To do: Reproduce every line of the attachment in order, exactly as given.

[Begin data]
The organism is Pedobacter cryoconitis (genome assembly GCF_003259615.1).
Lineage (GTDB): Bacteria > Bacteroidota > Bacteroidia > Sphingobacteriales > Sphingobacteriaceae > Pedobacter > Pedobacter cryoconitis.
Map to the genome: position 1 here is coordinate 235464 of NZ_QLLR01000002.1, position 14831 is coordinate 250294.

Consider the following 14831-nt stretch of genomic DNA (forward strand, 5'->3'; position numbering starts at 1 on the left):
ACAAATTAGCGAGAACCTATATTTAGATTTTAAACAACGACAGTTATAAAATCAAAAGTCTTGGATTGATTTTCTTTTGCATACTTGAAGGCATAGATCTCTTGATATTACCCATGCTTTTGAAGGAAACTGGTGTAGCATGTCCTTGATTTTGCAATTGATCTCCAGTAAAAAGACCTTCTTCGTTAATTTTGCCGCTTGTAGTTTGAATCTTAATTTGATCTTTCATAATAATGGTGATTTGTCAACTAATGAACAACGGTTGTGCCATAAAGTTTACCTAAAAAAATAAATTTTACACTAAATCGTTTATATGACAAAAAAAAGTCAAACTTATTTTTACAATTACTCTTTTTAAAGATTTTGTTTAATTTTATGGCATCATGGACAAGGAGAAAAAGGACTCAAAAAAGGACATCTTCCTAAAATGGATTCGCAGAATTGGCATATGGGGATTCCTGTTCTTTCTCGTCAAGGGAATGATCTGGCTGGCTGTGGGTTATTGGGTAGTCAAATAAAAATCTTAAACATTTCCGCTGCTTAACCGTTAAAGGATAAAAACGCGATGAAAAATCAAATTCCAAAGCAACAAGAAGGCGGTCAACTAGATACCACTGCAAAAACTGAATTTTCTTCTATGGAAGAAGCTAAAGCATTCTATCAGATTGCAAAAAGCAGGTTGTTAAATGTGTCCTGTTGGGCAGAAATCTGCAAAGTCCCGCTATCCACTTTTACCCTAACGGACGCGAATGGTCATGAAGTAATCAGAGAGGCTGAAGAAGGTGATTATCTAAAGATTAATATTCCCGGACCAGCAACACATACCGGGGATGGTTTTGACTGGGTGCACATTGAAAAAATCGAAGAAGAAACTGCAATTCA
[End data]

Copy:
The organism is Pedobacter cryoconitis (genome assembly GCF_003259615.1).
Lineage (GTDB): Bacteria > Bacteroidota > Bacteroidia > Sphingobacteriales > Sphingobacteriaceae > Pedobacter > Pedobacter cryoconitis.
Map to the genome: position 1 here is coordinate 235464 of NZ_QLLR01000002.1, position 14831 is coordinate 250294.

Consider the following 14831-nt stretch of genomic DNA (forward strand, 5'->3'; position numbering starts at 1 on the left):
ACAAATTAGCGAGAACCTATATTTAGATTTTAAACAACGACAGTTATAAAATCAAAAGTCTTGGATTGATTTTCTTTTGCATACTTGAAGGCATAGATCTCTTGATATTACCCATGCTTTTGAAGGAAACTGGTGTAGCATGTCCTTGATTTTGCAATTGATCTCCAGTAAAAAGACCTTCTTCGTTAATTTTGCCGCTTGTAGTTTGAATCTTAATTTGATCTTTCATAATAATGGTGATTTGTCAACTAATGAACAACGGTTGTGCCATAAAGTTTACCTAAAAAAATAAATTTTACACTAAATCGTTTATATGACAAAAAAAAGTCAAACTTATTTTTACAATTACTCTTTTTAAAGATTTTGTTTAATTTTATGGCATCATGGACAAGGAGAAAAAGGACTCAAAAAAGGACATCTTCCTAAAATGGATTCGCAGAATTGGCATATGGGGATTCCTGTTCTTTCTCGTCAAGGGAATGATCTGGCTGGCTGTGGGTTATTGGGTAGTCAAATAAAAATCTTAAACATTTCCGCTGCTTAACCGTTAAAGGATAAAAACGCGATGAAAAATCAAATTCCAAAGCAACAAGAAGGCGGTCAACTAGATACCACTGCAAAAACTGAATTTTCTTCTATGGAAGAAGCTAAAGCATTCTATCAGATTGCAAAAAGCAGGTTGTTAAATGTGTCCTGTTGGGCAGAAATCTGCAAAGTCCCGCTATCCACTTTTACCCTAACGGACGCGAATGGTCATGAAGTAATCAGAGAGGCTGAAGAAGGTGATTATCTAAAGATTAATATTCCCGGACCAGCAACACATACCGGGGATGGTTTTGACTGGGTGCACATTGAAAAAATCGAAGAAGAAACTGCAATTCA